(CN) – An author can’t copyright the idea of putting biblical betrayer Judas Iscariot on trial for admission into heaven, a federal judge ruled, dismissing writer Guy Michaels’ lawsuit against the playwright, director and producers of a play based on the same concept.
“Stripped of unprotectible elements – such as biblical characters and biblical story – the works are not substantially similar,” a federal judge in Manhattan ruled, referring to Michaels’ novel, “Judas on Appeal,” and the play “The Last Days of Judas Iscariot.”
Both works feature the trial of Judas Iscariot, who, after betraying Jesus Christ, hanged himself from a tree. While Iscariot is in purgatory or hell, his lawyers argue his case for entrance into eternal paradise.
In Michaels’ novel, Solomon presides over Iscariot’s trial in a fictional World Court of Religion at the federal courthouse in New York’s Foley Square. In the play, written by Stephen Adly Guirgis and directed by actor Philip Seymour Hoffman, the venue is Hope, a place in purgatory.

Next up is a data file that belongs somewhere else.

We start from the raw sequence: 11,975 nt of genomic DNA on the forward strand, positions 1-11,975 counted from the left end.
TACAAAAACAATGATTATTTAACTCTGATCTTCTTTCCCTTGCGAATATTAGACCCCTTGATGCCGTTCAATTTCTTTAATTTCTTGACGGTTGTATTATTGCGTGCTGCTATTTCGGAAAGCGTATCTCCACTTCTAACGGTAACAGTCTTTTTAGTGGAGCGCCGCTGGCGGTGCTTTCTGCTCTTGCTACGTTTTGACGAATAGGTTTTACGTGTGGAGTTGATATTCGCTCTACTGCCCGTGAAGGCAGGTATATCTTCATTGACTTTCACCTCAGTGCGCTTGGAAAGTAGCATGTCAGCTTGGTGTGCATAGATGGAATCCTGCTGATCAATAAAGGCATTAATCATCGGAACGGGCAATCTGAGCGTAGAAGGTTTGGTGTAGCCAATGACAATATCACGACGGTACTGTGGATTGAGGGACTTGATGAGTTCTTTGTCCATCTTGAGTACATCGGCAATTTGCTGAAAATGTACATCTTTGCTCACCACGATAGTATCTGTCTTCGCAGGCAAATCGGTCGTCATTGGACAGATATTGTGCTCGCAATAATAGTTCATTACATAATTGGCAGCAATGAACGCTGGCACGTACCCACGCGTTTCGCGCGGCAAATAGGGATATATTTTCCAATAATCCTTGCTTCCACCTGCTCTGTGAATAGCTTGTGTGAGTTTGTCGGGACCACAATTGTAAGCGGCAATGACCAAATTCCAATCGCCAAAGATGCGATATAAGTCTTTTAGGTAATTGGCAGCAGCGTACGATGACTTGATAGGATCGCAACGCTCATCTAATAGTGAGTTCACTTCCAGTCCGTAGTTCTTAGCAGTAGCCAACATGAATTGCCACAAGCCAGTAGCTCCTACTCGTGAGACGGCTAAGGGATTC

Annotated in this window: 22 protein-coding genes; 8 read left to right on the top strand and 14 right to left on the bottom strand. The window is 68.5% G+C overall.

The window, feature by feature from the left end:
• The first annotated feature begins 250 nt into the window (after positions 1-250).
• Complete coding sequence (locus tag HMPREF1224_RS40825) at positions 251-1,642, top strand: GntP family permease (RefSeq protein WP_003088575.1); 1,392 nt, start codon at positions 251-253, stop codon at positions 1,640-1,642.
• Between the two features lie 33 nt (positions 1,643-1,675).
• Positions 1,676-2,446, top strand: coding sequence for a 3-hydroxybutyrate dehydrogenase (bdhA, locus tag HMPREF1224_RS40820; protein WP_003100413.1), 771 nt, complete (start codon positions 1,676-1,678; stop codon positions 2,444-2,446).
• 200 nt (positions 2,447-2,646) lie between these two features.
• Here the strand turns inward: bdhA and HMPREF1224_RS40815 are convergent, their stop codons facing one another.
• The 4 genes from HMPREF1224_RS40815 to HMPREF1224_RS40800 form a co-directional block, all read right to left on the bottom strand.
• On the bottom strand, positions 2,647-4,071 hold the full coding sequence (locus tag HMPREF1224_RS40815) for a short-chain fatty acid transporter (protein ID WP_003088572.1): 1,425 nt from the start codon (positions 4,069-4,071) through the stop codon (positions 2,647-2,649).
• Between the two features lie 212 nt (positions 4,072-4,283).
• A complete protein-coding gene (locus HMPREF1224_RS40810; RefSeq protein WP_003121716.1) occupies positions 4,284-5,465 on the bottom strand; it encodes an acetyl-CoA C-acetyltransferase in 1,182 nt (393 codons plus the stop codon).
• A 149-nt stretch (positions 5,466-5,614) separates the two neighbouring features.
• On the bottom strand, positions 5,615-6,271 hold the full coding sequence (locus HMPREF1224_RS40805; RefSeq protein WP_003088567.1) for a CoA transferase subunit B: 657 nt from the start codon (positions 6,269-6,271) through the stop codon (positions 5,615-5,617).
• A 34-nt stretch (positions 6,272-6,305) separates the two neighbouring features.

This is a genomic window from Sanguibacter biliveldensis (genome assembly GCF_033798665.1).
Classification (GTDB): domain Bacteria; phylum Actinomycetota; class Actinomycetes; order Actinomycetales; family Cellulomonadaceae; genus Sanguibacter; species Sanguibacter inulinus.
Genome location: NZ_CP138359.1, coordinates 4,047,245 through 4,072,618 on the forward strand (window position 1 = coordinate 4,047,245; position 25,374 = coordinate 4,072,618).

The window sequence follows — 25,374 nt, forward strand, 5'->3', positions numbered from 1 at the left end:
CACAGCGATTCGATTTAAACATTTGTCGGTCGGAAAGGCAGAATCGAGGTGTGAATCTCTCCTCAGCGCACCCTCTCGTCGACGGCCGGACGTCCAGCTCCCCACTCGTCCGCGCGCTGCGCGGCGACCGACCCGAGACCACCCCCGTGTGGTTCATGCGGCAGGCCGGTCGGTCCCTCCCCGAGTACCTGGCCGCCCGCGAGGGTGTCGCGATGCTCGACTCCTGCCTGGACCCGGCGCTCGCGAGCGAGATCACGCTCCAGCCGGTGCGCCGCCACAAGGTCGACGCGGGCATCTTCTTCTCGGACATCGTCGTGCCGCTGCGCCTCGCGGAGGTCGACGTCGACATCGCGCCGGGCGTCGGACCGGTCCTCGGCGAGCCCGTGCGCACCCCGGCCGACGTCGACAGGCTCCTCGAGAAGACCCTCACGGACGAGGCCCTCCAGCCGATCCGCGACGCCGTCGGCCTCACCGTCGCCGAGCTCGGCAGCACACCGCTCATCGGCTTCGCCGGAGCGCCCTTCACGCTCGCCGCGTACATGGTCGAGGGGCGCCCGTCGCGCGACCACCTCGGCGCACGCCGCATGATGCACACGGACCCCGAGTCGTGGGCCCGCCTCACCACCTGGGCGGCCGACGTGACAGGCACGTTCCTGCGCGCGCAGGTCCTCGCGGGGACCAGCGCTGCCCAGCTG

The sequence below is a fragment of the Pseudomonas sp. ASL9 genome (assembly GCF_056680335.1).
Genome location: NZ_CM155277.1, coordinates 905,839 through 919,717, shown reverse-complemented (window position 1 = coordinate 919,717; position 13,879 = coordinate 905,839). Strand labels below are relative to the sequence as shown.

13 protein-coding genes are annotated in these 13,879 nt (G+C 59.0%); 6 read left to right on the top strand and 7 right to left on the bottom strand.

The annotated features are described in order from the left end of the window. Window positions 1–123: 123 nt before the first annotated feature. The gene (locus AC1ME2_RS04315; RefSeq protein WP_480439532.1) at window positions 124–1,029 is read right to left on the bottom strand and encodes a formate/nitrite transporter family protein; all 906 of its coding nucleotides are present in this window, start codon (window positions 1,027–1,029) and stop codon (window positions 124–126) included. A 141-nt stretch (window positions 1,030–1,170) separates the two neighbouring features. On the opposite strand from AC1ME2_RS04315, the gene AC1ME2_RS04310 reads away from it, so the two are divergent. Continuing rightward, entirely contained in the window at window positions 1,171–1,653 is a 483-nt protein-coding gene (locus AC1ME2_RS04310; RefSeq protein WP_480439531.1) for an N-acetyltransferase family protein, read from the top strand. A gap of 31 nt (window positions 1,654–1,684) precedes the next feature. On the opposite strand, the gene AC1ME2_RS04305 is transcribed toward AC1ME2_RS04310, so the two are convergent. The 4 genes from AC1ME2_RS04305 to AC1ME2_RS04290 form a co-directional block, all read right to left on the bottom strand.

“The trials depicted in the two works are dramatically different in substance, setting, plot, theme, language, and the overall thrust and feels of the works,” U.S. District Judge John G. Koeltl wrote.
“While some of the ideas in the two works are similar, it is the black letter of the law that ideas are not copyrightable and … no ordinary reader would view the expression of the ideas as substantially similar.”
Koeltl dismissed the complaint against Guirgis, Hoffman, LAByrinth Theater Co., and publishers Dramatists Play Service, and Faber and Faber.
“It is notable that over the course of a 111-page play and a 305-page book, the plaintiff is unable to point to any similarity of expression that is protectible,” the judge added.
“The Last Days of Judas Iscariot” was first performed off Broadway at The Public Theater in March 2005.
Michaels, also known as Michael Porto, published his novel in February 1999.